Political institutions need to be both accountable and efficient if they are to be sustainable in the long-run. However these two properties entail a trade-off. In a blunt example, India’s is an accountable government with a fragmented authority across the states and the Centre and checked by a myriad of independent institutions, a merciless media and a civil society. But, at the same time, the evolution of its institutions is such that India has been widely acknowledged as one of the least efficient for the most part of its independent history. On the other hand, China is none of the above: It is authoritarian, with no pretense of established norms of checks and balances and highly centralized with an enhanced level of social control. At the same time, China is one of the most efficient states, an efficiency unprecedented for its demographic size.
Trade-offs between efficiency and accountability do not necessarily need to be as black and white as above. But, a government that constrains itself by limits often stipulated in the Constitution has to bargain and negotiate with numerous stakeholders, trade unions, student activists, ethnic minorities, etc. However, how successful this process would be is a function of existing social, political and cultural dynamics of a given society. Some social structures such as the strains of Confucianism dominant in South East Asia is more amenable to respect a centralized authority than South Asians. This is however not unique to us. Margaret Thatcher is both loathed and applauded for decimating the British trade unions which had a penchant to hold the government to ransom. Having done that, she went to make Britain the financial capital of Europe. JR Jayawardene might have had the same objective when he sacked hundreds of thousands of strikers in 1980. But, he failed in the long-run.
There is a general realization within the government that it has failed to confront the rising wave of protests. The explanation for this failure lies in the government’s failure to use (legal) means at its disposal to reestablish the status quo. It is the mumbling of different things at different times and offering contradictory solutions. It has failed to act uniformly and cohesively. It tends to think that acting decisively would place it on par with the Rajapaksa regime, from which it seeks to distance itself.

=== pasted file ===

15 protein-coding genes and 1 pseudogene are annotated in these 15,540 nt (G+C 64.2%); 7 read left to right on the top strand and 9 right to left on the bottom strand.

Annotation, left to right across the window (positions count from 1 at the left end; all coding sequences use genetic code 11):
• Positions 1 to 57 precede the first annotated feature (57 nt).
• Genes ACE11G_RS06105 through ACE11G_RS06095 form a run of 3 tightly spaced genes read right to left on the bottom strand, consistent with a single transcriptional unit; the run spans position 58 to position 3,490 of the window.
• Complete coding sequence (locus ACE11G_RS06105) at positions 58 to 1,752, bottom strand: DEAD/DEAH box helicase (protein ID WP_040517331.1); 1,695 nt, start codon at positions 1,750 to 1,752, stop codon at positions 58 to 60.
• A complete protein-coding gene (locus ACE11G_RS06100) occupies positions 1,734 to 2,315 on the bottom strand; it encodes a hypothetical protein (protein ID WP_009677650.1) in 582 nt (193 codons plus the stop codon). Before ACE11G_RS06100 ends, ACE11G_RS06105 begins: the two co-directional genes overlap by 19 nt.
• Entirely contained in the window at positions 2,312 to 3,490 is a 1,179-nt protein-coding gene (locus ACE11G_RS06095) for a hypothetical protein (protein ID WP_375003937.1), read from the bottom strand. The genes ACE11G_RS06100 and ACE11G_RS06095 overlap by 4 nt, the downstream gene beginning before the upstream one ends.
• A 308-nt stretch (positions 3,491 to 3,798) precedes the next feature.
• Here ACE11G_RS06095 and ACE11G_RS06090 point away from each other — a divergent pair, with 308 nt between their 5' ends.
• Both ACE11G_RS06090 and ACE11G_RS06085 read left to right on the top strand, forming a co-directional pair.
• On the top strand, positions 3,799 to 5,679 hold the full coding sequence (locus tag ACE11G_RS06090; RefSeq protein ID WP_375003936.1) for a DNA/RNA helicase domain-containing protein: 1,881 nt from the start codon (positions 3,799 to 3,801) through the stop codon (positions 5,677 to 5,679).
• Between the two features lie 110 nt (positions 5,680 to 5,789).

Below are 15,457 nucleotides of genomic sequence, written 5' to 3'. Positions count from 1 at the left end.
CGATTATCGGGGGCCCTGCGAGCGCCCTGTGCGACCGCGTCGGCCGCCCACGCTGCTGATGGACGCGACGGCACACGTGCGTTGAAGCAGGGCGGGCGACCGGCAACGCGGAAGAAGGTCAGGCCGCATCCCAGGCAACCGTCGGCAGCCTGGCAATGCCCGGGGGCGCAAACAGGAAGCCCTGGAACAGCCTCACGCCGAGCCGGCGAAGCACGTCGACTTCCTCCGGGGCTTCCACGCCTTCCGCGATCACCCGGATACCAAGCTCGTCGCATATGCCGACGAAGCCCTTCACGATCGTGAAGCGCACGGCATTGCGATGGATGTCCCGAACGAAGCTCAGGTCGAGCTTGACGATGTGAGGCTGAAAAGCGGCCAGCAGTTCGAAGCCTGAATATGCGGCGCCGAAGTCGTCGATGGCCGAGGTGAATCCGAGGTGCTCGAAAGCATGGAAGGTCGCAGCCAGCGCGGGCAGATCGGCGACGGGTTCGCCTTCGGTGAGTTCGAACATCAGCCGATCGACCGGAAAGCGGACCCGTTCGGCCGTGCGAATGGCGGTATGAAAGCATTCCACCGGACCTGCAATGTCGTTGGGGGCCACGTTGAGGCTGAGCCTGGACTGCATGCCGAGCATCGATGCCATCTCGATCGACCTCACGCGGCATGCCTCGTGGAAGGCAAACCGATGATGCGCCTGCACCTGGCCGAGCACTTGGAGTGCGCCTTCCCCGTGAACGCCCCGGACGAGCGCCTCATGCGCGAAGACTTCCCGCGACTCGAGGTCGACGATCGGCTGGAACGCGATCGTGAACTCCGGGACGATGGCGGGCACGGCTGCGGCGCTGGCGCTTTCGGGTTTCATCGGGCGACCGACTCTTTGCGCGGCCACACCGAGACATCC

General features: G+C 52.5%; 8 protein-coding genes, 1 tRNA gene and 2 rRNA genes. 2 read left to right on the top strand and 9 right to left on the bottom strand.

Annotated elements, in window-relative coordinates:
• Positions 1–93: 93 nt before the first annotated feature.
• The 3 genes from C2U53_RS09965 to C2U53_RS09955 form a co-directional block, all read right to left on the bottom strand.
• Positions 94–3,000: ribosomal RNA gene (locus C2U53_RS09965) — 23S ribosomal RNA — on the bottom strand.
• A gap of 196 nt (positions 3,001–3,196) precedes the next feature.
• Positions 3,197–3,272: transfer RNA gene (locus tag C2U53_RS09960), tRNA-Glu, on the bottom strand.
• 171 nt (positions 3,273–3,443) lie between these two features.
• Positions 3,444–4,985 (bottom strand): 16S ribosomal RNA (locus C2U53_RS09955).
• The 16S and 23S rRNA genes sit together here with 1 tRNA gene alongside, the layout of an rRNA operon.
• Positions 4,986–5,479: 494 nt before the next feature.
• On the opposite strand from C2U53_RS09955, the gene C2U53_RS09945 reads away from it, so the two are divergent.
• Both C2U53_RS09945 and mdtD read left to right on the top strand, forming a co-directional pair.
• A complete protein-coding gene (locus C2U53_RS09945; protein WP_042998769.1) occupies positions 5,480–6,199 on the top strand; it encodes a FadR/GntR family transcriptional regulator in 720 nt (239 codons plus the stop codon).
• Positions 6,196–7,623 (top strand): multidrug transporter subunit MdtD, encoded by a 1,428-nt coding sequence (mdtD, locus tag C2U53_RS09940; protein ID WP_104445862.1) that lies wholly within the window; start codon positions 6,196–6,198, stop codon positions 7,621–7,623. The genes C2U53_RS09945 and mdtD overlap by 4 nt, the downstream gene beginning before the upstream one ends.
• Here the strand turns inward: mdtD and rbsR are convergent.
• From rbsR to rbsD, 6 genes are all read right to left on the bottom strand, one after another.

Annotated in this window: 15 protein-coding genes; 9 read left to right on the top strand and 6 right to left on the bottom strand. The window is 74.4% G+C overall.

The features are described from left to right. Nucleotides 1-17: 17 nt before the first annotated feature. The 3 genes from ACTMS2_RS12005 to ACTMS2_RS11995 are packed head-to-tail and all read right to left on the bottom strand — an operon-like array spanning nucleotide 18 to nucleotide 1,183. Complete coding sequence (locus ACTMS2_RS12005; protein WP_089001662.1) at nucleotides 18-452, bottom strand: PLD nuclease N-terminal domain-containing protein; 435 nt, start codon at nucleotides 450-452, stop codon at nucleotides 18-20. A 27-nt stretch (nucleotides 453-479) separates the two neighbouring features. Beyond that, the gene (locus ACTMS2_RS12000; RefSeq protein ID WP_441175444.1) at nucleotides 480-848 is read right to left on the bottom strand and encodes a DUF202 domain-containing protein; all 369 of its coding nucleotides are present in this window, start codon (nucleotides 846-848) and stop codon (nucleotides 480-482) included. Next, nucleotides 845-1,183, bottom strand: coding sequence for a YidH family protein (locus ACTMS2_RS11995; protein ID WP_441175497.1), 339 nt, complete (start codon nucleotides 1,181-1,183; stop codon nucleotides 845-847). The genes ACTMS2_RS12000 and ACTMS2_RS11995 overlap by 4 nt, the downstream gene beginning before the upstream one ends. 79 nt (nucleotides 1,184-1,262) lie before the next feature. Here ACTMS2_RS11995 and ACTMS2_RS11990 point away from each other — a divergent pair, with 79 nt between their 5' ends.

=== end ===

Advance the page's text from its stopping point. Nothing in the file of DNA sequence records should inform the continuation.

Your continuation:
The bottom line of state power, in any state, be it democratic or authoritarian, lies in its ability and willingness to use coercive means to achieve legitimate ends, when a negotiated solution is not forthcoming. For instance, had it not been the declaration by a presidential decree of garbage disposal as an essential service, residents of Colombo would by now be living amid heaps of rubbish.
When faced with future social troubles, the government should evolve a cohesive and effective strategy. Setting up an emergency mechanism to confront strikes would be a good idea. And Field Marshal Fonseka would also be an ideal candidate to head that. Some institutions which are meant to come to a collusive course with certain elements of public need to derive legitimacy not just from the law, but also from the people who run them, if they are to function forcefully and effectively. That is why it was Gotabaya Rajapaksa and not Sajin Vas who could relocate slum dwellers in Colombo with a minimum protest. Similarly, Sarath Fonseka can derive from his legitimacy as the war winning army chief.
The alternative to this is the gradual breakdown of governance, which to put bluntly, for a country at our economic and social level, is more dangerous than the breakdown of democracy. Indeed, the majority of people, especially those in the South are sickened by the spree of strikes than they were in the past by white vans. The government should do something to fix this mess, if not, it would not last much longer in office.